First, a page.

With those little holes in the bearings, you're basically holding a zoetrope. Or some kind of reverse zoetrope, perhaps, that takes seamless motion away from the things around you and shows you that the world you live in is a constant mass of flickering that you never sense. Bonus points if you noticed this on your own during #4.

yes, this was actually spinning

Recapture your misspent youth by re-enacting the hit TV series Beyblades

If you have a fidget spinner, and your friend has a fidget spinner… well, it becomes obvious pretty quickly that just about all you can do together is have a conversation about it, because there is no interesting way for two spinners to interact. There's certainly doesn't seem like there's any way for them to duel to the death, although if anyone has any suggestions on this front, please let me know.

two spinners enter. two spinners leave


Sydney Sized

Sunday, 12 March 2017 08:22PM IRLSydney 2017

Sydney is big. Really big. You just won't believe how vastly, hugely, mind-bogglingly big it is.

Or maybe you will, I don't know.

hello from sydney

The defining feature of Sydney for me, so far, has been its size. It's the biggest city in Australia, and it knows it, and it shows. It's easy to feel like nowhere else on this vast continent even matters, because Sydney is just so enormous.

Sydney is Australia writ large. It's the examplar. It's where most of us are, and where most of the rest stop. Melbourne will probably get cross at this, but Sydney is Australia: The City. Where Melbourne has its own culture, its own reputation for being a bit alternative, a bit cooler, Sydney is just... Australian.

Which also means that I've found it a bit tricky to latch onto an overall distinct, snappy, blogg-able descriptor. Beyond, y'know, just big. It's like a fish trying to see water. It's hard to put your fingers on differences in character when everything around you is just like you only more so.

Aside from the looming cultural mass of it all, Sydney is also just, like, physically big. Seriously. It just keeps on going forever. And the suburbs aren't just endless seas of homogenous residential. It has nodes and threads of proper city woven pretty much all the way out. It's got structure.

I haven't really had any way to get around other than walking, so maybe that's one reason why it feels so large. It's certainly the reason my feet are killing me. Well, that and the Converses.

Actually, it's probably mostly the Converses. Those things are pretty, but they are not made for distance walking.

crossing the bridge

I've also put a lot of trips on my Opal card, which I'm just now realising is probably an attempt to get in on the start-your-transit-card-brand-with-O theme that London's Oyster and Hong Kong's Octopus have got going on. Anyway.

My train trip to work and back every day takes me across the Harbour Bridge, and the novelty still hasn't worn off, and given that I'm only here for a month, I'm not sure it will.

It's been raining most of the time I've been here, but this weekend was much nicer. I took some time out to actually see some sights - I walked through the botanical gardens, did the iconic bridge/opera house photo, and took myself on a ferry trip up to Manly, where somehwat disconcertingly, the sun did not set over the water.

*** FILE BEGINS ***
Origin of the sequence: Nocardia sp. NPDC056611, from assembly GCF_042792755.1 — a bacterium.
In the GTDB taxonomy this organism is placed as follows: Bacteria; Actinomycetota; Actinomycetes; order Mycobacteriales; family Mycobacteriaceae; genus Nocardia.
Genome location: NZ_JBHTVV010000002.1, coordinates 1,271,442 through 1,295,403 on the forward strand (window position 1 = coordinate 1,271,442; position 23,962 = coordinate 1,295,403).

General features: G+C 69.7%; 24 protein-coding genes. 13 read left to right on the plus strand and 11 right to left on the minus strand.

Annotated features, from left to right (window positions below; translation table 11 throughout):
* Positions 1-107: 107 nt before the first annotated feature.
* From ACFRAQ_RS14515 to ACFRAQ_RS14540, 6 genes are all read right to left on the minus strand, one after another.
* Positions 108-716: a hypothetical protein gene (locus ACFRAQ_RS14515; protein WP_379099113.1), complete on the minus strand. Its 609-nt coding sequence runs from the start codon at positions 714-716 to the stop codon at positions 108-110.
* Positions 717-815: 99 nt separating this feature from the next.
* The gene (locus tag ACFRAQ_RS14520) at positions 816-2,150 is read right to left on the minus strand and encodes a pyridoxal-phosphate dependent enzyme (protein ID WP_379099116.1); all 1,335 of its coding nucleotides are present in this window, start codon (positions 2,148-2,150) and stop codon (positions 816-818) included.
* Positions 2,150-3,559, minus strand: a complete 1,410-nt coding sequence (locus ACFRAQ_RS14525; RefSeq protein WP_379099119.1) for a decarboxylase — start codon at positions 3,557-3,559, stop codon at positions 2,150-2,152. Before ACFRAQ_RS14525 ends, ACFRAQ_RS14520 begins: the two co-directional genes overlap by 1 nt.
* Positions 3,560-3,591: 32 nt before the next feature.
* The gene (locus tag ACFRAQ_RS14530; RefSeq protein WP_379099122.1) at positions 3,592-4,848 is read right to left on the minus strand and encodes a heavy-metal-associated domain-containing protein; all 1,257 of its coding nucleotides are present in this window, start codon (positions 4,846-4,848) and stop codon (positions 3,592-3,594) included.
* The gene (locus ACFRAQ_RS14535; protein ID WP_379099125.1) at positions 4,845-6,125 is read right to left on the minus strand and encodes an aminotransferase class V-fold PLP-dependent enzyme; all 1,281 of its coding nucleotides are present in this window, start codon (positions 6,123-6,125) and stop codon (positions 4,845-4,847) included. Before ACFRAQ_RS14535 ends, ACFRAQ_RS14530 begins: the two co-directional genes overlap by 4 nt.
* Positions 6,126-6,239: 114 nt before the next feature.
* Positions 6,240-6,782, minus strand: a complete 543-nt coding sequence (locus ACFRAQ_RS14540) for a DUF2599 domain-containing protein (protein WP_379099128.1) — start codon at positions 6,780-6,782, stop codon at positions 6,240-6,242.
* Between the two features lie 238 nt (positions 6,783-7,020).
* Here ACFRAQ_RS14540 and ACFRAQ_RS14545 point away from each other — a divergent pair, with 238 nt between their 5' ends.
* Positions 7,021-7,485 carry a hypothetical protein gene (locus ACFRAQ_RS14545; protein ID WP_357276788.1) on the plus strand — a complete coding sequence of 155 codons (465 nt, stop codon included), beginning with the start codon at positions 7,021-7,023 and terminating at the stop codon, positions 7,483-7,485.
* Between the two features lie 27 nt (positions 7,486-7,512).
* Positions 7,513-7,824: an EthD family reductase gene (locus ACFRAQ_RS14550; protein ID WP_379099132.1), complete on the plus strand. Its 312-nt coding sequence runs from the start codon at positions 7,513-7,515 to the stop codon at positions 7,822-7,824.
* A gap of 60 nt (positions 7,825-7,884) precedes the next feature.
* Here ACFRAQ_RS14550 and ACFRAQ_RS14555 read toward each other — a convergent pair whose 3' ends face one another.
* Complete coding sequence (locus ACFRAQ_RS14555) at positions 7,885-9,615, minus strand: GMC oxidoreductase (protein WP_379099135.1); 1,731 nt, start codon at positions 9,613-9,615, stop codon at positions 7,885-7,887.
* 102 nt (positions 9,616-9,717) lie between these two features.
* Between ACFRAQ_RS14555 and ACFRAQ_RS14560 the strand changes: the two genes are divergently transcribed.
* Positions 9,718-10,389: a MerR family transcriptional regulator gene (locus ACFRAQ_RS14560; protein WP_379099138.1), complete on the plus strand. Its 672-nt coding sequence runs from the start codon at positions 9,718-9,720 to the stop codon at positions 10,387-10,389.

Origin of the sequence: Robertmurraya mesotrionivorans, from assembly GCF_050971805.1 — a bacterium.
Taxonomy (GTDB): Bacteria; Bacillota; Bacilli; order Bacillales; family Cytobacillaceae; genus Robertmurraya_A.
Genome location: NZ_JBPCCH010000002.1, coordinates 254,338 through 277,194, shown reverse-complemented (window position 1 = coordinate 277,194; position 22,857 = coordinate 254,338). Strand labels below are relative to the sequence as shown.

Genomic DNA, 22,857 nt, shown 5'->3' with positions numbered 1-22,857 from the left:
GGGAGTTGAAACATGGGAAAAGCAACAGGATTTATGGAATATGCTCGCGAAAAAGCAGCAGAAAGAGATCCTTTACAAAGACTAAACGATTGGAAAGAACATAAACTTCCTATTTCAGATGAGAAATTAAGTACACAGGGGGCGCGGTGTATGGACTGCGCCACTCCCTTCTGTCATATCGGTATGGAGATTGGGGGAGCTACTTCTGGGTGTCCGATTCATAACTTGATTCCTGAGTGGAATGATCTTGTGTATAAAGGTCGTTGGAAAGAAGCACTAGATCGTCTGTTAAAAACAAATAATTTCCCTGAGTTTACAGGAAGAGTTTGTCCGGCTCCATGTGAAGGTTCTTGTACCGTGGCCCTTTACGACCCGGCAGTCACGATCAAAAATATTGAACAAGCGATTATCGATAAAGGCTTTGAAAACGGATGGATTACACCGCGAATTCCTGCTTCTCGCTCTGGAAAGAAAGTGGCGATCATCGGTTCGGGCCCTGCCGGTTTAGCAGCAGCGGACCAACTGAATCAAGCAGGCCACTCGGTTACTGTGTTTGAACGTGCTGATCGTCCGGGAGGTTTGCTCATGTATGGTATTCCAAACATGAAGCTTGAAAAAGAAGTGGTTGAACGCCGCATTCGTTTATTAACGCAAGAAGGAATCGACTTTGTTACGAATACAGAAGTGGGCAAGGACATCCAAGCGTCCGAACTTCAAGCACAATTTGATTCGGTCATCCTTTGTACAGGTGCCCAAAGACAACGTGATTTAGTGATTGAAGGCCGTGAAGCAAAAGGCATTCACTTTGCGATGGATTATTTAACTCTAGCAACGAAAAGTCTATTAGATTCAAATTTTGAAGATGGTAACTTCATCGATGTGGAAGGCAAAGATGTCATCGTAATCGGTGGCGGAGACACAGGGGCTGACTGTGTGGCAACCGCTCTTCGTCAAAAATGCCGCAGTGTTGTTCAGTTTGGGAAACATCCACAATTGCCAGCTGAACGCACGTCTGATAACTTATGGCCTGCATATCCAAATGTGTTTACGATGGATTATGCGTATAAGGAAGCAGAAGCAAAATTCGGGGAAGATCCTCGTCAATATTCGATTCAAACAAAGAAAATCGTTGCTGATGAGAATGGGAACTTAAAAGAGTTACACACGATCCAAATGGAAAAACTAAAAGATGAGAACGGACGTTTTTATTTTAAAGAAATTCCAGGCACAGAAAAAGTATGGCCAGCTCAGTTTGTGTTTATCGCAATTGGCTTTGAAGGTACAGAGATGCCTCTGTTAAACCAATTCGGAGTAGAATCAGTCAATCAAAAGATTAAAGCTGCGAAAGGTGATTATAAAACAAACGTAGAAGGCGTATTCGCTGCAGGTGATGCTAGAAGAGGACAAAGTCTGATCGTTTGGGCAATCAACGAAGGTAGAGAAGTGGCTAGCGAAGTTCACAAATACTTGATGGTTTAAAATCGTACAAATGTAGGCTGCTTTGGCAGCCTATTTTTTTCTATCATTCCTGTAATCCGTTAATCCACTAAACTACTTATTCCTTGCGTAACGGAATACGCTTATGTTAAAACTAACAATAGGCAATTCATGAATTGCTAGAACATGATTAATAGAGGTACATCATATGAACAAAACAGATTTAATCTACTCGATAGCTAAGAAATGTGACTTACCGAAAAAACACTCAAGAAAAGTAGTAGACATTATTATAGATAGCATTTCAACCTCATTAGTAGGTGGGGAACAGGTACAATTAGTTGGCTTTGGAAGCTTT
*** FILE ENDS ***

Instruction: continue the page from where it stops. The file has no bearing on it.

And that entire ferry ride, the city just kept on going past me, showing absolutely zero signs of thinning out.

the wrong sunset

As a literal function of that size and density, we come to the last really big thing about Sydney. It has a massive population, and you can feel it. It's not just most outsiders' only experience of Australia, it's many, many, Australians' only experience of Australia too.

You could spend a lifetime here and never see every part. There's a little bit of that Americans-never-leave-America vibe here. There's no compelling pull like there is in Perth, no sense that, well, if you really want to make it you've gotta leave. Sydney is a major world city. It's the biggest population center for thousands of miles in any direction. There's no need to leave.

With a population of that size, you get diversity. Not just of people, but of niches. Sydney is big enough that it can support a massive hipster strip in Newtown, and a rich yuppie district around where I'm working in Pyrmont, and a proper Chinatown with a pretty spectacular garden. Enough people live here that they can self-select into those areas and concentrate their character.

chinese garden panorama chinese garden panorama chinese garden panorama

Like New York or London, it's not human-scale. It'd be a great place to work, or visit regularly, but unless you found exactly the right niche I feel like it'd be pretty ovewhelming. As far as being a comprehensible place to live, I think I still prefer a Perth-sized city.

I've always known Perth was small, but I've never felt it like this before. All the other comparators have had something else that's different, some big cultural thing that makes the size not so noticable. Here, there is no culture shock, and so it becomes obvious: Perth is small.

And from here, it'd be so easy to think it might not even matter at all.


< Previous